- If you really need to know something, it gets bumped to the front of the list and overwhelms the relax desire, and is shown nearly immediately. This is for cases like, “You can rescue your bleeding-to-death colonist by doing X”.
There’s more to do to perfect this guy (like making messages point to elements on the map or on the UI), but so far I think it’s a great improvement on the old non-adaptive tutor.
Also, the AT’s database of player knowledge is now saved separately from maps, so it will stay between games. To reset it, delete Knowledge.xml in your RimWorld saves folder.
Modding support is started but not finished.
Many of the definitions in the game – some buildings, all sounds, hair, training concepts – are now exposed in a Mods folder, in the Core mod, in editable XML files. However, some data is still not exposed, like most Thing properties (especially the ones essential to making weapons or plants), race definitions for making animals or alternate humanoids, trader profiles, storyteller tunings, and so on. In addition, there’s not yet a system to install, activate, and deactivate mods. All you can do is destructively edit the core files.
Development tools have been added to the game. You can activate them with the “development mode” checkbox in the menus. For more info on these, check out the basic RimWorld modding document.
This system will be finished in a future release. Hopefully soon, because I grew up as a modder and can’t wait to see what people will do modding RimWorld.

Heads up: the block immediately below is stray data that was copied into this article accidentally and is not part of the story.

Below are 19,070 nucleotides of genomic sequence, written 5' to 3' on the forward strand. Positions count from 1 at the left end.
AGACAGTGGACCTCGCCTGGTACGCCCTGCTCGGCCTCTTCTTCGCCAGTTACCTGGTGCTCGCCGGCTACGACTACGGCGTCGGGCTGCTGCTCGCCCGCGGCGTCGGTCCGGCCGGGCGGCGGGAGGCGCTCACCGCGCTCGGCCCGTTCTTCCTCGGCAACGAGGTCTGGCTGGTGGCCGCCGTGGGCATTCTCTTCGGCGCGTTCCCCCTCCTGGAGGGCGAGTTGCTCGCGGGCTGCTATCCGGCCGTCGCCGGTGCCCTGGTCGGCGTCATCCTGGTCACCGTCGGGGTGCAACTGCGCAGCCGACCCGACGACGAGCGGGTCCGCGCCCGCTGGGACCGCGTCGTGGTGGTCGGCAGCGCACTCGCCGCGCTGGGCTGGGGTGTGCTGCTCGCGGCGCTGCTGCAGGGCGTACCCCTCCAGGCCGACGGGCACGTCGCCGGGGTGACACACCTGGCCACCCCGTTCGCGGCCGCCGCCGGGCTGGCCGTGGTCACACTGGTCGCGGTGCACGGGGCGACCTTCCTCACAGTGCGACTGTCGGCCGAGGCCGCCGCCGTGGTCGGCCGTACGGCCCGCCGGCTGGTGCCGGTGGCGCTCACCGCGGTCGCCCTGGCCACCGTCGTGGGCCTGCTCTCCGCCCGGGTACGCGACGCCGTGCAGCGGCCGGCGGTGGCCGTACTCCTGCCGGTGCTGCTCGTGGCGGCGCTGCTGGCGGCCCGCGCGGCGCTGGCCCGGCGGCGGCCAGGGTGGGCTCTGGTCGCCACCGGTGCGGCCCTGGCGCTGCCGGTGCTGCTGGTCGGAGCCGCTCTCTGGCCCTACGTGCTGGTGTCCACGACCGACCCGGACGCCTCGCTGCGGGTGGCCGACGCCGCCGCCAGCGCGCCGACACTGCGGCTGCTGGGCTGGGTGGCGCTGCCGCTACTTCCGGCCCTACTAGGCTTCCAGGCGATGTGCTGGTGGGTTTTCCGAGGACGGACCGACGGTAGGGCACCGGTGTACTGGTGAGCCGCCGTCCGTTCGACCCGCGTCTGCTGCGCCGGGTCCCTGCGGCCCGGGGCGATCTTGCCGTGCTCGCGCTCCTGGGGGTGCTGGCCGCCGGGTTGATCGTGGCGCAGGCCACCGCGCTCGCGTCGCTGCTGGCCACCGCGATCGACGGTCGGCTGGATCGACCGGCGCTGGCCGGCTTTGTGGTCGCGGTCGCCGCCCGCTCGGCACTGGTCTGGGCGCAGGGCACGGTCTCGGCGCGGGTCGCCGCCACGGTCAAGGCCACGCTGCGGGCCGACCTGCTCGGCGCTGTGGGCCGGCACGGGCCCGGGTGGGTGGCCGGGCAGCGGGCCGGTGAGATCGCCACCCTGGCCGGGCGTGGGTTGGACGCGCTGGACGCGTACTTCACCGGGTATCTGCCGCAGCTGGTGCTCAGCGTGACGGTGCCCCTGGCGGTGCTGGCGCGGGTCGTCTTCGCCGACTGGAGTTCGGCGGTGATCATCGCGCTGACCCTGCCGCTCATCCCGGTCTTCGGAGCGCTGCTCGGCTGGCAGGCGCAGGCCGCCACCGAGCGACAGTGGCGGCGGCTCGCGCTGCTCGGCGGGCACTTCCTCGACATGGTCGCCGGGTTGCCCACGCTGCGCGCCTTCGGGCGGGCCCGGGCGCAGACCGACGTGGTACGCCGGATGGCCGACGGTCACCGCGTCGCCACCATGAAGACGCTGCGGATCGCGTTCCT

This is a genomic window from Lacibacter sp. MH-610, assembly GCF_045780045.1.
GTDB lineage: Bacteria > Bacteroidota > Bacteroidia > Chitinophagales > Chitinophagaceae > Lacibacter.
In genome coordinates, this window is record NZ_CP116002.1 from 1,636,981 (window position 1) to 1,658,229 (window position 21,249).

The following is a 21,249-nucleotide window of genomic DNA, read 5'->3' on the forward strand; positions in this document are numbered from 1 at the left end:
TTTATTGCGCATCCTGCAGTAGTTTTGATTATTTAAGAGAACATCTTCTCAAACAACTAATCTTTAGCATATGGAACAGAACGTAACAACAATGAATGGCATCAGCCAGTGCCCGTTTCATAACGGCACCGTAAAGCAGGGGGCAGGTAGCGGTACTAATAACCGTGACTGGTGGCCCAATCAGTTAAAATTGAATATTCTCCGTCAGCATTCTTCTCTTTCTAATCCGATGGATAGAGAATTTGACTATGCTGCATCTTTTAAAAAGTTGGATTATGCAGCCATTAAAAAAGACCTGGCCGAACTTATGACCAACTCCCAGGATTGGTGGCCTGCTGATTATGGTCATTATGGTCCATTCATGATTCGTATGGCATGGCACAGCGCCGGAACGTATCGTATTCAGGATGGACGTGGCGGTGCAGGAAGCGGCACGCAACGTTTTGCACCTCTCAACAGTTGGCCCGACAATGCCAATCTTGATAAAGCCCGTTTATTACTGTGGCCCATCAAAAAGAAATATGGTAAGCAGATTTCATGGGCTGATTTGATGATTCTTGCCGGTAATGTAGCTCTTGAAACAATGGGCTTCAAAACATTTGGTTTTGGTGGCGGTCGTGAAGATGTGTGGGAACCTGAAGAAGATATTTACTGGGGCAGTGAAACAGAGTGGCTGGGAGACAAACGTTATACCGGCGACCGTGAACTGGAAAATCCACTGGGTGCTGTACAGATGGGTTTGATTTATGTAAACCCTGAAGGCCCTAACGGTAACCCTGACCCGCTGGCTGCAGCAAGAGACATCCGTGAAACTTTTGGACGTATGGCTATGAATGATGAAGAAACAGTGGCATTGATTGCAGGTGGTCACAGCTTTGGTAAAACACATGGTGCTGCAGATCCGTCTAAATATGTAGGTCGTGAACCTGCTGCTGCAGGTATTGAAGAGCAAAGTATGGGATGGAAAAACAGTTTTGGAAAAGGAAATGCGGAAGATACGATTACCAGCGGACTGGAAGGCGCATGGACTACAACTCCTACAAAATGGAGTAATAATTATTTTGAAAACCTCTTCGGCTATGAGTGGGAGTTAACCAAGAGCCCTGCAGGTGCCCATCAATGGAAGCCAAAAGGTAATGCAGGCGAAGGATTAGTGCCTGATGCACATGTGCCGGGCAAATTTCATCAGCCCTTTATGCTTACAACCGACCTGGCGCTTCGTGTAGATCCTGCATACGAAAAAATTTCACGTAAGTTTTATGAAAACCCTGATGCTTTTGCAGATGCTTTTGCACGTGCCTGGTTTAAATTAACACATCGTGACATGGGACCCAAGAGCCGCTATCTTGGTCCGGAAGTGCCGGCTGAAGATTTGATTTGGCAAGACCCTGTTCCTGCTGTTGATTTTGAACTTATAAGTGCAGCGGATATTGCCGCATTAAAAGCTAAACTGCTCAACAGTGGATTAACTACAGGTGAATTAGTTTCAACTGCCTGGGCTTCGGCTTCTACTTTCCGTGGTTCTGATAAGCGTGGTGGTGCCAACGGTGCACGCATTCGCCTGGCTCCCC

You’ll notice some beautiful new art for our menus. Thank Ricardo Tomé, Portuguese digital painting expert, for spicing up the menu backgrounds and giving some life to the AI Storytellers.
Character art, apparel, and hair
The character art in game has been redone by Rhopunzel, combined with some fun color-randomizing code by yours truly. So pawns can come in a variety of body shapes, skin colors, and head shapes.
And that’s just when they’re naked. In addition, there is a new apparel system. Characters can wear multiple layers of clothing, and the clothing itself is randomized. So you could have a guy in a green T-shirt. Or a dude in a white T-shirt, with an armor vest and a tan duster. The number of combinations is nearly infinite. Finally, hairdos are now randomized as well.
Currently, they’re just randomized for everyone and cannot be changed. In future, apparel will be fleshed out systemically, and you’ll see different clothing and hairdos for people from different cultures. One pirate band will wear all leather and spiky mohawks. A nearby tribe will send raiding parties in animal skins with tribal hairdos. And you could enforce an all-pink-clothes-with-pink-afro colony uniform if you wanted.
Overall we’re looking to get to a point where colonists and pirates can be characterized and recognized just by looking at them. The tools to do that are now in, but they’re used haphazardly. Upcoming versions will have characters spawn with proper clothing and change their clothing as appropriate. Clothes will also help protect characters, affect their movement speed, and so on.
Fixes and tunings
Tons of things have been fixed and tuned, including recruiting chances, storyteller difficulties, and so on.
If you got the Name in Game or Backstory in Game pack and had your content approved before Friday or so (when I content-locked the Alpha for final stability testing), your content will be in the game. It’s quite refreshing to have a nice deep pool of content to draw from. There aren’t a massive number of backstories – you can become familiar with individuals if you play a lot – but there are enough that the game isn’t under pressure to repeat anything.
Also, the options menu now has an “encouraged spawn list” of names. Put a last name on here, and the game will prefer spawning characters from this list. So you’ll want to put your own name on the list, and perhaps those of your friends, and watch yourself spawn in!
Great thanks to all the testers and the two creative rewards moderators who helped make this happen. Have fun and watch out for the raging muffalo!